Friday, January 11, 2013

Winter Beginnings

Winter in Armenia has officially begun! Here in Ptghni, we’ve been pretty lucky as far as snow goes. December treated us to many sunny days and very little snow. However, in the last week or so, Mother Earth has decided it was time for some of that pow. It really is quite beautiful, and it has not yet caused any issues for me as far as travel goes (knock on wood).

My yard

A lot has happened since my last blog update. I have been living on my own for more than three and a half months and have definitely started to settle in. I’ve even got some decorating done with the help of my dear friend, Kat.

The last half of October was fun; halloween was a great time. I had the opportunity to visit Berd, which is a breathtakingly beautiful town. And I got to dress up!



I also had my first Thanksgiving in Armenia. It was quite a treat, several volunteers met in Vanadzor for a wonderful feast. Our meal included: turkey, stuffing, mashed potatoes, gravy, carrots, salads, hummus and veggies, devilled eggs, macaroni and cheese, and broccoli bake. We also had apple cake, pumpkin pie, and walnut pie for dessert; and wines and mulled cider to imbibe. The following day, while much of America was beginning their Christmas shopping, myself and three other volunteers confined ourselves to a warm kitchen, ate leftovers, and watched movies all day. Glorious times indeed.

Thanksgiving Spread

In the first weekend of December, myself and another volunteer put on a two-day Strategic Planning workshop that we'd been working over the last couple of months. It was a successful workshop, and the organization I work with now has a clearer vision of who they are and where they're going.

Christmas was also amazing. On December 24th, I met with other volunteers in Spitak for Christmas Eve dinner. We again had all the holiday favorites, and I had the wonderful opportunity to spend the evening in pajamas, drinking wine, and playing games with people who have quickly become family to me in these few short months in Armenia. We also had a special guest: one volunteer’s mother came to visit Armenia for the holidays! She is a RPCV from the Philippines, so we were blessed with wonderful stories and comparisons about Peace Corps service. Oh, and I can’t forget to mention that I got cheese curds from Wisconsin as a special Christmas gift! After all of these festivities, I departed again for Yerevan on Christmas Day, where I spent time with other volunteers. Here, we enjoyed a potluck dinner with amazing people, and an endless supply of great conversation and food. Oh, and we did have one dessert casualty.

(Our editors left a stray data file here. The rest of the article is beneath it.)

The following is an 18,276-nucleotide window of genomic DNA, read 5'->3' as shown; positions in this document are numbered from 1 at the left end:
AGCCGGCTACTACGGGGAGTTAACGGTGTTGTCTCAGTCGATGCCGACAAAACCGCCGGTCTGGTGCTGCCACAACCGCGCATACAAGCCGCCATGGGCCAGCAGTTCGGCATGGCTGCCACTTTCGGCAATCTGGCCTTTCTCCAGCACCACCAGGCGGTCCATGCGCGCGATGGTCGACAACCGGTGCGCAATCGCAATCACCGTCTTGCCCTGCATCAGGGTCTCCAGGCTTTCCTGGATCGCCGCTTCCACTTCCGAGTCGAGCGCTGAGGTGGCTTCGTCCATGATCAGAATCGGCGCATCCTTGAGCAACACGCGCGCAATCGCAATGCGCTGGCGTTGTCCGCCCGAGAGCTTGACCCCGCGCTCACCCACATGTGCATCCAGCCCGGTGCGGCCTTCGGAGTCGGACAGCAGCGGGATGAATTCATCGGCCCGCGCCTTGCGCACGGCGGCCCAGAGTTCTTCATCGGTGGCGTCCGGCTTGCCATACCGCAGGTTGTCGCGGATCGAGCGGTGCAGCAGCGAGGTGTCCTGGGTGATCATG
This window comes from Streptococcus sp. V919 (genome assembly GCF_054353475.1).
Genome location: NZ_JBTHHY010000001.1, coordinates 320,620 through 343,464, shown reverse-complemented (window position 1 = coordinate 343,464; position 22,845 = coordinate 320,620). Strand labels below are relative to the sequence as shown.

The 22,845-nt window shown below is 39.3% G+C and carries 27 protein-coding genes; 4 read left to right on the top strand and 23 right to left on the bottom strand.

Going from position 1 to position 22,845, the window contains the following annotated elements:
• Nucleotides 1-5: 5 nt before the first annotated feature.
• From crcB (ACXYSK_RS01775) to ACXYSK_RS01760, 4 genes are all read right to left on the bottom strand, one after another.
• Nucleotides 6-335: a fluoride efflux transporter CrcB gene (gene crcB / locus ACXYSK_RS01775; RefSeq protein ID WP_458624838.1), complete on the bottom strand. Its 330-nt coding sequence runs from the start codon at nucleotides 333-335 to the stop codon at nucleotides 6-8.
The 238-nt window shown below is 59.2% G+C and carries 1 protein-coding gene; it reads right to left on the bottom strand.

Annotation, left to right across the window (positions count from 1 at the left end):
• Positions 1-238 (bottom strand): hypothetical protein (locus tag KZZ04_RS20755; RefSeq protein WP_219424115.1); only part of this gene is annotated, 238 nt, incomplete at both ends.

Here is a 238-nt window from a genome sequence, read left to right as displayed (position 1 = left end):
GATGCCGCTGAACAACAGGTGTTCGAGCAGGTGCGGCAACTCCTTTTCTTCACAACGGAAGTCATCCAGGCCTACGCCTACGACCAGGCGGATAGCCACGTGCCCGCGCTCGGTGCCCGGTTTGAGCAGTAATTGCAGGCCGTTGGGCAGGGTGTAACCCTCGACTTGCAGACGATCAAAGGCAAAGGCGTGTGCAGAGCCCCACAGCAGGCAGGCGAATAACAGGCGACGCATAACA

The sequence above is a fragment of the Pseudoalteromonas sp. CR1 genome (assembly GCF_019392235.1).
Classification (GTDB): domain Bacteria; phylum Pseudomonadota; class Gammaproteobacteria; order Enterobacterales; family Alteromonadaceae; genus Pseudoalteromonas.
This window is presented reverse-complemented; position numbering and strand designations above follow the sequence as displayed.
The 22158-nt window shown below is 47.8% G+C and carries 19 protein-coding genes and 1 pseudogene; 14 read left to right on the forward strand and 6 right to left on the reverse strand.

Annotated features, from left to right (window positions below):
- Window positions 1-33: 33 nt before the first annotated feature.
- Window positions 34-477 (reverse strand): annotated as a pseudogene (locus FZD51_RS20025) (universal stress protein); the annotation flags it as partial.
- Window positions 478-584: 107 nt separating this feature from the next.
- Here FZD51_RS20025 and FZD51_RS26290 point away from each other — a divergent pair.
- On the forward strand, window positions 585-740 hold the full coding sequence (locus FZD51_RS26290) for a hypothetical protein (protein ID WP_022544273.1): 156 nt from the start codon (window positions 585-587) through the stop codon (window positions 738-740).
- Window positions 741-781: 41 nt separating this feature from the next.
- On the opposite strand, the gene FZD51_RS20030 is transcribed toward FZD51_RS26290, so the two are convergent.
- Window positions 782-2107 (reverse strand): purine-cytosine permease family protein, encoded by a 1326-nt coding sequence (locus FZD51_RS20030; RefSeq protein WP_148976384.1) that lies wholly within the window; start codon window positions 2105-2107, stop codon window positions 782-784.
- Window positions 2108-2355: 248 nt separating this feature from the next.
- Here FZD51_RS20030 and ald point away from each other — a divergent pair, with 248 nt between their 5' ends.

Apsos. Those were going to be great apple cheesecake bars.

And believe it or not, all this was just the beginning! The Armenian holiday season begins on January 1st, with the celebration of the New Year. This time is spent with families, and there is typically a huge meal along with a lot of dancing. I did spend my New Year’s Eve with volunteers in Yerevan, but on New Year’s Day, I went to Nurus to visit those who helped to make my first few months in Armenia a welcome one. I was greeted with food, dancing, and the kindness that is ever-present in the village of Nurnus. Unfortunately, my training host family is in Russia for the winter so I did not have a chance to visit them, but am very much looking forward to their return in spring.

I was also invited to my counterpart’s home as well as my landlord’s home for dinner during the course of the Armenian New Year. It has been a wonderful experience to be so heartily welcomed into the homes of such generous people; the Armenian hospitality has a way of making you feel like family. This has certainly been a huge factor in the comfort of my transition into the Armenian culture and country.